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Laura Dix-Peek September 24, 2011 at 5:27 am

WOW! I’ve been wondering how to start a ‘Homeschool Library’ here in the U.K. I love our local library but it just doesn’t have what I need i.e. early readers, curriculum advice, support etc. All the best curriculums and homeschool things come from the USA – the UK just isn’t geared up for it. So I figure if I started a library with different curriculums people will be able to ‘try before they buy’ and find the books they need for each stage. I like the idea of charging a percentage of the book’s price but maybe a subscription charge would be better. Maybe it should be internet based? Like lovefilm but for schooling? I’m definitely thinking much bigger now! All the best with your plans too.

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Lisa W. September 29, 2011 at 10:45 pm

Finally someone who thinks like me!! I’m currently getting my MLIS and my goal is to start a subscription library in my town. There are some aspects that I think I have a pretty good handle on but others, not so much. I’m doing lots of research and planning and hopefully in a couple of years it will be a reality. I’d love to exchange ideas.

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Josh Hanagarne September 30, 2011 at 9:03 am

Wonderful!

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Tamika October 14, 2011 at 8:23 pm

I’ve been thinking about starting a mobile library for NYC students in grades K thru 8. There are some amazing library buses and England has mastered the Double Decker buses. This blog has been really helpful in thinking outside the box. I think a subscription service is a great idea…even if it is a low-cost subscrption. Instead individual patrons subscribing, I would have the school subscribe, host bookfairs, listening parties for the very best audiobooks, have professional storytellers engage the students with stories, have read-alouds (must read The Read Aloud Handbook by Jim Trelease), have poetry readings and spoken word and have a language section to teach sign language and foreign languages…Now that I have officially written it down, I must follow through. Thanks for helping organize my thoughts!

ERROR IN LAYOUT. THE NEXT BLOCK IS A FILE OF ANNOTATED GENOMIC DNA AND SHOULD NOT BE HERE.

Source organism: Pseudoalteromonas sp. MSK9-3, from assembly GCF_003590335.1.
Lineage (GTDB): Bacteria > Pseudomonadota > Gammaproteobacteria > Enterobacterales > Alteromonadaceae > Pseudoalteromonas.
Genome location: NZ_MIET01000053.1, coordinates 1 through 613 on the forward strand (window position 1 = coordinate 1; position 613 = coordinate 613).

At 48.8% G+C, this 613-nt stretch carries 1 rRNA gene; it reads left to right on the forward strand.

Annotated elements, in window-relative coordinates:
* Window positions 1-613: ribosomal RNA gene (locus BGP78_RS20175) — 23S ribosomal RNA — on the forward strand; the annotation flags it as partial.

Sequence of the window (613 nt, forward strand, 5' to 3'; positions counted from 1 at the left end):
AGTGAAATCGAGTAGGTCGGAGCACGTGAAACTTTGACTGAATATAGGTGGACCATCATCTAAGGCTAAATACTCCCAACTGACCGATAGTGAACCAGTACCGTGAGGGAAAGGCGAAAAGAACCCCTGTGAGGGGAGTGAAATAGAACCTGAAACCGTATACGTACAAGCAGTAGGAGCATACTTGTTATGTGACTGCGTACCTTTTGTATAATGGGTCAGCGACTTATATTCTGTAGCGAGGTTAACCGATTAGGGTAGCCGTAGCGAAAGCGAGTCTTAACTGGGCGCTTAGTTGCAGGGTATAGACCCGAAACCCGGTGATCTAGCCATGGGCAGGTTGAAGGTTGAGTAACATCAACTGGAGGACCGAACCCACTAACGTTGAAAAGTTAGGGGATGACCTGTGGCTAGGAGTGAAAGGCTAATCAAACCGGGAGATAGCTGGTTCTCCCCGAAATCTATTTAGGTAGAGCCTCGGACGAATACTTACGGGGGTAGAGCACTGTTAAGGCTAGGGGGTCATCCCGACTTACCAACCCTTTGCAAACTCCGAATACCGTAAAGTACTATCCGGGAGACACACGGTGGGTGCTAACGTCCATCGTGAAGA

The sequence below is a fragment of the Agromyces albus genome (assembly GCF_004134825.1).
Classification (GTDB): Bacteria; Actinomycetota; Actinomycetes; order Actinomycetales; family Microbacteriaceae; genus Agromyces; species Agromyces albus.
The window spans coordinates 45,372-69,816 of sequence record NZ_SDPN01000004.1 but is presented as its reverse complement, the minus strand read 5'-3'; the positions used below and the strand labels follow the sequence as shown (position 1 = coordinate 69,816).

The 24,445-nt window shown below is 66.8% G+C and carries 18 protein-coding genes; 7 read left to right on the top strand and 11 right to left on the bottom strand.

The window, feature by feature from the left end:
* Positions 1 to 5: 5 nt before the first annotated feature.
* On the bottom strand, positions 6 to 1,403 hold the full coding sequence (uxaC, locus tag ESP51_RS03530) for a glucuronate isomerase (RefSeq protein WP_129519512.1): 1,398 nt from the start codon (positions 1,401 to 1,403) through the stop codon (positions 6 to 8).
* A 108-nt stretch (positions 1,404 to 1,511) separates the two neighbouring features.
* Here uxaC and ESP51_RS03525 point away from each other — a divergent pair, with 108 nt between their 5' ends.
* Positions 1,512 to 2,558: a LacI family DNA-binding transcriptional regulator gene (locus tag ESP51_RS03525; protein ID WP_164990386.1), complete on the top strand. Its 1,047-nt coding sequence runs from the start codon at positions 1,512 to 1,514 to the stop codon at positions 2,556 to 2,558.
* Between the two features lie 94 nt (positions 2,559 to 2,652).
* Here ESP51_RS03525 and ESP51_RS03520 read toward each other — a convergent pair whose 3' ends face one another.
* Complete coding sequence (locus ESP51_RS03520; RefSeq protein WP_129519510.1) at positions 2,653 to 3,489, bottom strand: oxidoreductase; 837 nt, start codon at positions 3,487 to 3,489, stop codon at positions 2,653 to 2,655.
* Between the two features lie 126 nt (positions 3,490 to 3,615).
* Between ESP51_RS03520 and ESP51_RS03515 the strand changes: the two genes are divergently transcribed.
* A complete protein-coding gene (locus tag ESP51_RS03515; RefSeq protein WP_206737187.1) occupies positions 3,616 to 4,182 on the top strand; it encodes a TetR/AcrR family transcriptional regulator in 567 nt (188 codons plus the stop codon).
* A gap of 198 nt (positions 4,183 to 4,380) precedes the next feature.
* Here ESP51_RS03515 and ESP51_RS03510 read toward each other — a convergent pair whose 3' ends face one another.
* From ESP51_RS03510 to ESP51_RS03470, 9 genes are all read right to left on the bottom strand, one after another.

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Josh Hanagarne October 15, 2011 at 4:27 pm

You’re welcome. I think that’s a wonderful idea. Let me know when you move on it!

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Jade November 19, 2011 at 11:43 am

Its so amazing that I finally find so many people with similar minds. i have wanted to start a for-profit library for a long time now. Currently in UK, just finished my graduate studies and plan to return to my country Uganda to set up something of this sort. I really enjoyed using the libraries at school as well as the local ones where I was quite surprised at how so much reading material can be FREELY available!! Many people in Uganda look to importing expensive business related (MBA, Economics, project management, CPA,CFA etc) books from the US or UK because they are not available in the country and I would like to provide to this particular group of people. My only worry is how to ensure that books that are taken out of the library will be returned :p (we don’t exactly have proper home addresses over there!!) Plus, where to source these books in the first place!

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Vicky January 30, 2012 at 2:01 am

First enumerate the books that you want to source. Second check for the availability of these books for Asian Economy Editions, say from India, where the prices are about 25% that of US/European editions.

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Danny August 20, 2012 at 5:05 pm

I’ve long had a mind to found a library, or museum, or library with “realia” curation (you get the idea) centered around all things fungi and mycology. This comment box cannot do the enthusiasm I have for this project justice. It lingers on as all dream and no doing on account of having little to no idea where or how to start and having to devote time to more pressing matters (ie: rent, nutrition, etc.). My personal collection would constitute the foundation of such a library’s holdings, with the promise of contributions from others elsewhere in the country and the world. The emphasis would be equally digital and print. If someone stopped me on the street tomorrow, extended a hand, and offered to pledge their time and expertise toward making the most wonderful, boundless and awe-inspiring of mushroom libraries a reality, come hell or high water, I would, after recovering from many tears of joy, clear any manner of preexisting schedules to begin breaking ground. Sadly, I think such a specific pince(ss) charming is unlike to ever arrive. Needless to say, collaborators welcome.

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Diane October 15, 2012 at 1:44 pm

I am a public librarian and have toyed around with the idea of opening a small, subscription library in my town. I used to belong to the Mercantile Library in New York City many years ago, and loved it. My library would be only for adults, would have the latest fiction and nonfiction, and a smaller backlist. Also, a good collection of newspapers. No a/v. There would be wi-fi but no computers. I am talking small! I envision a friendly, cozy environment where people could come, sit, read and work. Good lighting is a must. Anyone out there ever attempt this?